Plain-Spoken Performance Art: A Conversation with Laurie Anderson

The first thing you notice about Laurie Anderson is her voice. Straight-forward and matter-of-fact, folksy and familiar, it is the voice of Middle America, earnestly asking what is happening to America.

Like many people, I first encountered Anderson’s voice in the song “O Superman.” Recorded in 1981, it features haunting snippets of plain-spoken electro poetry influenced by the recent hostage crisis in Iran. The song was as addictive as it was poignant, with Anderson’s heavily-processed voice saying “Ha” on a seemingly endless loop, layered over bird sounds and synths to create a hypnotic, almost childlike beat. Fellow artist B. George released the single on his small independent label, and it became an unlikely hit in the UK—and a favorite of the staff at WKCR.

Anderson grew up outside of Chicago and might have pursued a career as a concert violinist, but her curiosity brought her to New York, where she studied sculpture at Columbia University. In the 1970s, she began to make a name for herself with her experimental violin pieces and could be seen busking at the city’s subway stations, wearing ice skates attached to frozen blocks of ice while playing her violin. When the ice melted, her performance ended.

I met Anderson just as she was moving into a new loft space on Canal Street. Perhaps welcoming a distraction from unpacking boxes, she was warm and chatty, sitting crossed-legged on a temporary, fold-up chair. She was working on an upcoming project called United States, which she would stage as a vast, two-night, eight-hour show at the Brooklyn Academy of Music.


B. WENTZ: Before turning to music full time, you earned a graduate degree in sculpture here at Columbia.

LAURIE ANDERSON: I had a studio on 125th Street and was making stuff with polyurethane and polyvinyl. I got really sick doing it because of the fumes. It’s really toxic stuff. Lose a lot of brain cells that way. You have to wear a mask, gloves, and an asbestos suit, have exhaust fans going, and even if you are really careful, the fumes still get to you. So I stopped using that and started making things out of paper, crunching up the day’s newspapers and making it into a kind of brick papier maché—projects like that. I hated art school. I was asked to leave three times. Kicked out, reinstated. It was a really checkered career. I couldn’t stand it!

BW: You grew up in the suburbs west of Chicago, where you studied both visual art and violin. Did you stop playing while you focused on science in college and art in grad school?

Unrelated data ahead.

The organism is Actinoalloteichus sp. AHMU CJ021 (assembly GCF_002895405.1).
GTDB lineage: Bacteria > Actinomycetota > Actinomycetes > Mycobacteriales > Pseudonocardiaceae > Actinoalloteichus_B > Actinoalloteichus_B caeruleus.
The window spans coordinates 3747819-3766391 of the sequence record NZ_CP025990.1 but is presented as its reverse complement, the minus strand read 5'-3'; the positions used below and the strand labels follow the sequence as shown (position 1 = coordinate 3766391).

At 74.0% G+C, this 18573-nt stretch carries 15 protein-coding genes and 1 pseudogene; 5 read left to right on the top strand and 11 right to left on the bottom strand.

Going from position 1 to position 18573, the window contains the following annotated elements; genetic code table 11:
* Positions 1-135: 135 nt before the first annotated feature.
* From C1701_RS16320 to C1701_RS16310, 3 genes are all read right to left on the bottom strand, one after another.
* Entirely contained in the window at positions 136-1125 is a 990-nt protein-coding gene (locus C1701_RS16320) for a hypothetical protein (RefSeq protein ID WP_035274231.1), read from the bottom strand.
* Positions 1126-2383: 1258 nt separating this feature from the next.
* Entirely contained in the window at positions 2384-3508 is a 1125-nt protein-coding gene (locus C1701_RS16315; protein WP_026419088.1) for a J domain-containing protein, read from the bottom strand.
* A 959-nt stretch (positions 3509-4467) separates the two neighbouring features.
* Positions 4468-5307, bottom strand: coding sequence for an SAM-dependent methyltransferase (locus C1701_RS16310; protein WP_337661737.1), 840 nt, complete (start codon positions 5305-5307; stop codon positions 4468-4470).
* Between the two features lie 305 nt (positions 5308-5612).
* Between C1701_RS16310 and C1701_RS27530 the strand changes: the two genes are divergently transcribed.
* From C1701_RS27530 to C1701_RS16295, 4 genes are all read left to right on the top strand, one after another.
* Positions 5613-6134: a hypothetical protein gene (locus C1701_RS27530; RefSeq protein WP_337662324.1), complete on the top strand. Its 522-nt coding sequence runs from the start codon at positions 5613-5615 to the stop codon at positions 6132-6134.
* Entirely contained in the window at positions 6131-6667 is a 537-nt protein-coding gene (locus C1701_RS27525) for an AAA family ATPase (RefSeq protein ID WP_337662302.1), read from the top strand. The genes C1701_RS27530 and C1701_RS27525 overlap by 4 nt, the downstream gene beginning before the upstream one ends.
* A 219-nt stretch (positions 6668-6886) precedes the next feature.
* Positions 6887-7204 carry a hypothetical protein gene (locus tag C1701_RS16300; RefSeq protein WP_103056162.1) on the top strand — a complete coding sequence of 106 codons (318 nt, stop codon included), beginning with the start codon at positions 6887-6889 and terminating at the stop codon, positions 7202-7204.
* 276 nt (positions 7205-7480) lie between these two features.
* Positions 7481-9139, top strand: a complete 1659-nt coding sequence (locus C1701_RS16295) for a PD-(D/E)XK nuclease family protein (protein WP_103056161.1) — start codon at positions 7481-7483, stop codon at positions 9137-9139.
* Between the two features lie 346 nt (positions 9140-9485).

LA: Yes, I started playing the violin when I was five years old.

Then when I was sixteen, I quit entirely. That’s one of the few things in life that I am really proud of—just being able to stop cold turkey—because I realized I was becoming a kind of technocrat, just learning to play accurately and very fast. It didn’t leave much room for anything other than practicing all day. There were other things I wanted to learn, so I stopped. Totally.

When I returned to the violin years later, I modified a lot of violins and used them as a kind of ventriloquist dummy or other kind of voice. I built one with a speaker inside and played it by itself. One has a battery-powered turntable on it, so I cut records for that. The needle of the record player is mounted on the middle of the violin bow and is lowered like a tonearm on a turntable.

BW: What does that sound like? Do you move it back and forth like a bow?

LA: It sounds pretty bad. Like barking seals. It’s very unpleasant. I also modified violins so they worked like tape instruments. I mounted a tape head on the bridge of the violin, and on the bow, instead of horsehair, there’s a strip of recorded audiotape, so you play that back and forth over the head. That allows you to create sounds that are backwards as well as forwards.

BW: What sort of music could you play like that? Is this the violin you invented?

LA: Bongos, saxophone, piano—whatever was recorded on the tape that I used as a bow. Generally, only a few phrases of those instruments. But by moving the bow, you can establish whole other kinds of rhythms. It’s just like editing tape—going back and forth until you find that sound. And I engineer a lot of my own tapes, so moving from that editing motion to the motion of playing a violin is not a great jump.

BW: It’s difficult to say what genre of music you make. You can’t say, “I make pop music” or “I make avant-garde music.” What do you call it?

LA: I think performance art. I thought that term was very clumsy when I first heard it. But it has the advantage of being very nonspecific. Nobody has a clear idea what that is. The closest definition of performance art is to say it’s a hybrid of a lot of things: images, language, gesture, sound, not quite theater, and not quite other things. Each time somebody does something within that general area and calls it performance art, it redefines the term in interesting ways. So I like it because it’s loose.